some background, by Bill Binkelman
Tom Eaton could most accurately be called "the man behind the curtain" in the field of contemporary instrumental music. That idea is doubly apt—as a producer, engineer, mixer and mastering engineer, Eaton's skills are viewed as "wizardly" by many of the artists with whom he has worked. In addition, also like the Wizard of Oz, Eaton has finally stepped out from behind said curtain and revealed a whole new "him." Eaton, the composer and performer, is now front and center and he hopes that his own music will reveal "... that I am more than an engineer behind the board... there is another very active layer of thinking going on in my head beyond the ones and zeroes that I am in charge of. It feels good to have something musical to say on my own terms. It feels right, and it feels like the right time."
Born in Exeter, New Hampshire in 1971, Tom Eaton's father dealt in antiques and his mother worked in education. Music entered his life at various childhood points (sax lessons in 4th grade, piano in the 9th, and synthesizers in 11th grade), but his childhood dream was seemingly unconnected to any of that. "I thought I would drive a camper across the country and paint landscapes for a living." But it was the electronic landscapes created by the synthesizers he discovered in Phillips Andover's Electronic Music Lab which served as the catalyst for Tom to pursue music on a serious level. All the same, he felt less drawn to releasing his own music and found his niche helping others record their music. He opened his first recording studio in 1993 and has not looked back, being involved as a full-time producer and engineer ever since.
While deeply immersed in the folk music scene centered around Boston and Cambridge, MA for the next 17 years, a pivotal moment occurred when he met Grammy-winner Will Ackerman (founder of the pioneering music label, Windham Hill). The two soon developed a musical sense of simpatico that blossomed into what it is today: their status as one of the top producing/engineering tandems in recorded music. The two have collaborated on more than 50 records in the past six years. Eaton says of Ackerman "Will is brilliant at getting to the genuine emotion. Brilliant at coaxing amazing performances out of people... he and I, as a team, have become incredibly tight and efficient...with a genuine understanding that we have that same goal in mind: to reveal the best of the art of each artist."
Besides co-producing, engineering, mixing and mastering recordings at Ackerman's Imaginary Road Studios, Eaton also occasionally performs as a guest on albums recorded there, playing bass or keyboards, although Tom can play a variety of instruments (in his own words, though, when asked about this, he answers " 'Play' is a relative term, but I can make sounds that are relatively tolerable using many percussion instruments, guitars and things that are keyboard-interfaced like vibes, accordions, etc."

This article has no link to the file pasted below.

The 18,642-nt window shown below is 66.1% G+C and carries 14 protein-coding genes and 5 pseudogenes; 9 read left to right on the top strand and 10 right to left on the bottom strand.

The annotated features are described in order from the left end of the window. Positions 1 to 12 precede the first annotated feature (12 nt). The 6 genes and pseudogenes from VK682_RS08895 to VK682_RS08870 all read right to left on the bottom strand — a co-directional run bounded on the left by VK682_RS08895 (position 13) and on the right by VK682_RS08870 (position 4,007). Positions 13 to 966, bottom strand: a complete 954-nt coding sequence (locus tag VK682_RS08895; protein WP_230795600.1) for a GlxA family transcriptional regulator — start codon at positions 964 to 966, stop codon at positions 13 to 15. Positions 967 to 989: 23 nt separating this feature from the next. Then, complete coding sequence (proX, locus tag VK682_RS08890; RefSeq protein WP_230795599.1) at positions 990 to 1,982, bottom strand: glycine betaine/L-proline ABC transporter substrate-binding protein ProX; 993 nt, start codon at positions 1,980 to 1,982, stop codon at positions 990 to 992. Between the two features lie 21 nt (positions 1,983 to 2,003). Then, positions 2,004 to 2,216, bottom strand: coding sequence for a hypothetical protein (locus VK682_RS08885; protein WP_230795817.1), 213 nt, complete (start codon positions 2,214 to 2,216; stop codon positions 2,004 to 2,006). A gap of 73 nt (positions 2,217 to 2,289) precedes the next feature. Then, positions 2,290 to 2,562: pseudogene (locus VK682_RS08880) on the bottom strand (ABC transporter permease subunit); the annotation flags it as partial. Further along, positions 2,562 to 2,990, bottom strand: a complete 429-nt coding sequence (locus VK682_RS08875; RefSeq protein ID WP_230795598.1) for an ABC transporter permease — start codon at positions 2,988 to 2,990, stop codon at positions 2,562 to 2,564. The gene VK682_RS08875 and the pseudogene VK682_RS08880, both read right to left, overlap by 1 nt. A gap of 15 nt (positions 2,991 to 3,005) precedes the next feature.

Tom currently resides in Newburyport, Massachusetts, although he spends "... at least a third of the year in Windham County, Vermont, at Imaginary Road." He loves living where he does. "I live in a coastal town and love being near the ocean." Like many other artists, Eaton has aspirations about what would give his work meaning "... hearing from people that the music I make, or we make, moves them, or brings them peace or solace... the business can be a challenge for the artists [Will and I] work with and it's good for me to experience it myself. I'm learning, and I like learning." When asked about the state of the music industry, Eaton's views reveal his wishes for a brighter future. "I am always glad when people listen to albums... when they take the time to allow a musical experience to draw them in, engross them. I wish that was more normal... the availability of time to soak in a record, the willingness of listeners to let go into an album. My favorite albums are all about mood, and I love diving into the world of a record. Long-form listening has so many rewards but for so many people I think there just isn't time to give to art." So, why release his own music now? "abendromen was written out of a very turbulent moment in my life, started and finished in about four weeks. It represents where I was in that time, and it's honest and not trying to be anything for anyone. indesterren was the recovery from the moment that inspired the first album, the circling back to balance and to myself. I do hope people like the music, and that it resonates with some, but that won't change how I value it. I've made a LOT of records for other people in my life, and by now I think I know what a record feels like. These sets of songs nearly demanded to be assembled into records, and they feel like me... they SOUND like me. The music continues to pour out and at last I don't feel the need to stop it."